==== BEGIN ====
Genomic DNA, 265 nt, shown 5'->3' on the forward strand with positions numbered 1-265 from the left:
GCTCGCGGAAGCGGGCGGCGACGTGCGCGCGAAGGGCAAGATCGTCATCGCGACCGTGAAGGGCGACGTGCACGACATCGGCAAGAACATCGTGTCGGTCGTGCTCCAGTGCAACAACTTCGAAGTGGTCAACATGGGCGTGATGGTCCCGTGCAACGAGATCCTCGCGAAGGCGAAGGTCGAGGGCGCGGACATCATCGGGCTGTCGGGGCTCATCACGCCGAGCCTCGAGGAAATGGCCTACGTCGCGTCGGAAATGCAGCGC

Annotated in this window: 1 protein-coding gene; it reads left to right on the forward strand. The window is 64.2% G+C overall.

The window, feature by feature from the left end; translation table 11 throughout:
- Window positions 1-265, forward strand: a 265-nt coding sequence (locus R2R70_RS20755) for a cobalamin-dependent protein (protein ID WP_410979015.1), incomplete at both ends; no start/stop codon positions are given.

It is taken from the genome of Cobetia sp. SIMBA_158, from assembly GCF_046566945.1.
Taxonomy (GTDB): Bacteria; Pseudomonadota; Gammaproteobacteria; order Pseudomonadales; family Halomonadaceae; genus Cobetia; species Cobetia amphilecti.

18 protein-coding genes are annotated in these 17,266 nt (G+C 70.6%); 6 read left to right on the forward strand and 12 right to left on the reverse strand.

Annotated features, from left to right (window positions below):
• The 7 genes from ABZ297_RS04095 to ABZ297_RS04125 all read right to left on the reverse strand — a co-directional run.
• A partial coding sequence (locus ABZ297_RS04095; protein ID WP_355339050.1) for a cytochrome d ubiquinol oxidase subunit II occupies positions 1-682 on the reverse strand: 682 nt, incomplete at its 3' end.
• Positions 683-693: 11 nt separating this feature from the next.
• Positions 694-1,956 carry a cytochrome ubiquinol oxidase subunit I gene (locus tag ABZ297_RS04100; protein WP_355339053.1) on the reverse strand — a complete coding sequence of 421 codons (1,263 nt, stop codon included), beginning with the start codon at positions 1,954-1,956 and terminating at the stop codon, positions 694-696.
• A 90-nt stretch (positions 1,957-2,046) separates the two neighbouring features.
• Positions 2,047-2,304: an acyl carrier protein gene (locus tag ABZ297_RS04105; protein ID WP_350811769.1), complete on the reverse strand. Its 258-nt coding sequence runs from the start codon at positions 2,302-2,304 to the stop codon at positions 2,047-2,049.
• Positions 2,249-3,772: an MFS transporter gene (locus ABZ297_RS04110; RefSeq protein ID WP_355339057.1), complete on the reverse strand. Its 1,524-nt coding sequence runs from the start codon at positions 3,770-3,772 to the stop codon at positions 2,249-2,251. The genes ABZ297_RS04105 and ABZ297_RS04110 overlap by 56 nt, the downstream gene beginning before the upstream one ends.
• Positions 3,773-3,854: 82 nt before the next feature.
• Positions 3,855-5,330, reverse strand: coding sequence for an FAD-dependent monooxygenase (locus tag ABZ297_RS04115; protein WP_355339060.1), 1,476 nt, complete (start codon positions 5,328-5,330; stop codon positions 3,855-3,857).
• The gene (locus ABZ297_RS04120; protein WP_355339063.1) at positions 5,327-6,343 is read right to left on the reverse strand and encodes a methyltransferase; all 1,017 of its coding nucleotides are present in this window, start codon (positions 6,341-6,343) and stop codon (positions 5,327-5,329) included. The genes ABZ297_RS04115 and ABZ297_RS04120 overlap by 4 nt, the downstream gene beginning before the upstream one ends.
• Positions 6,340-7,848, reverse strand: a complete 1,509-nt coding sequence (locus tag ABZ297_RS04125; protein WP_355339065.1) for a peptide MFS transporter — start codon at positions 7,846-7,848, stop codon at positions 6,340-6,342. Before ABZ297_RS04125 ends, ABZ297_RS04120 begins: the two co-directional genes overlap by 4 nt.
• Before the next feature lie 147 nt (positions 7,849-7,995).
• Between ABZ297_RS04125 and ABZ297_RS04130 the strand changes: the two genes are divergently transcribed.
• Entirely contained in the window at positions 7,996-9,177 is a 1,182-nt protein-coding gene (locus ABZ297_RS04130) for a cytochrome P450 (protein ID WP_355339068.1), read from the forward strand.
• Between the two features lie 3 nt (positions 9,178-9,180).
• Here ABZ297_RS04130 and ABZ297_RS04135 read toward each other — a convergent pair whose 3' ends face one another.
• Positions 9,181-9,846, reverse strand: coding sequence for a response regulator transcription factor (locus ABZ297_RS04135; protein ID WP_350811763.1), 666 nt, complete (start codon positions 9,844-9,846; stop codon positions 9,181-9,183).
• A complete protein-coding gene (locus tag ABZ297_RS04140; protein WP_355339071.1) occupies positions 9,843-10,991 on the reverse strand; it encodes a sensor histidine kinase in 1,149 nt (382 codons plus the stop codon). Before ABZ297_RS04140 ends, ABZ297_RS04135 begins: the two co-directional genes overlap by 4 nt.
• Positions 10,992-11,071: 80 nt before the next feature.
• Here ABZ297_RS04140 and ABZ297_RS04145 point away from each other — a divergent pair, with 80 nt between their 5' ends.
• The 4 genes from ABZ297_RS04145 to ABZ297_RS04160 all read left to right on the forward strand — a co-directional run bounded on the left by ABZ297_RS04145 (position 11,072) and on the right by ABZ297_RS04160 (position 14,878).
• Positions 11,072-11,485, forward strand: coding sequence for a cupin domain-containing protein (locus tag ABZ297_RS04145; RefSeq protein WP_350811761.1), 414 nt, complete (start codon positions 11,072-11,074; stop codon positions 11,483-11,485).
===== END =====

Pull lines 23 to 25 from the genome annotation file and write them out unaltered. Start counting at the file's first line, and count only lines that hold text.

• Entirely contained in the window at positions 7,996-9,177 is a 1,182-nt protein-coding gene (locus ABZ297_RS04130) for a cytochrome P450 (protein ID WP_355339068.1), read from the forward strand.
• Between the two features lie 3 nt (positions 9,178-9,180).
• Here ABZ297_RS04130 and ABZ297_RS04135 read toward each other — a convergent pair whose 3' ends face one another.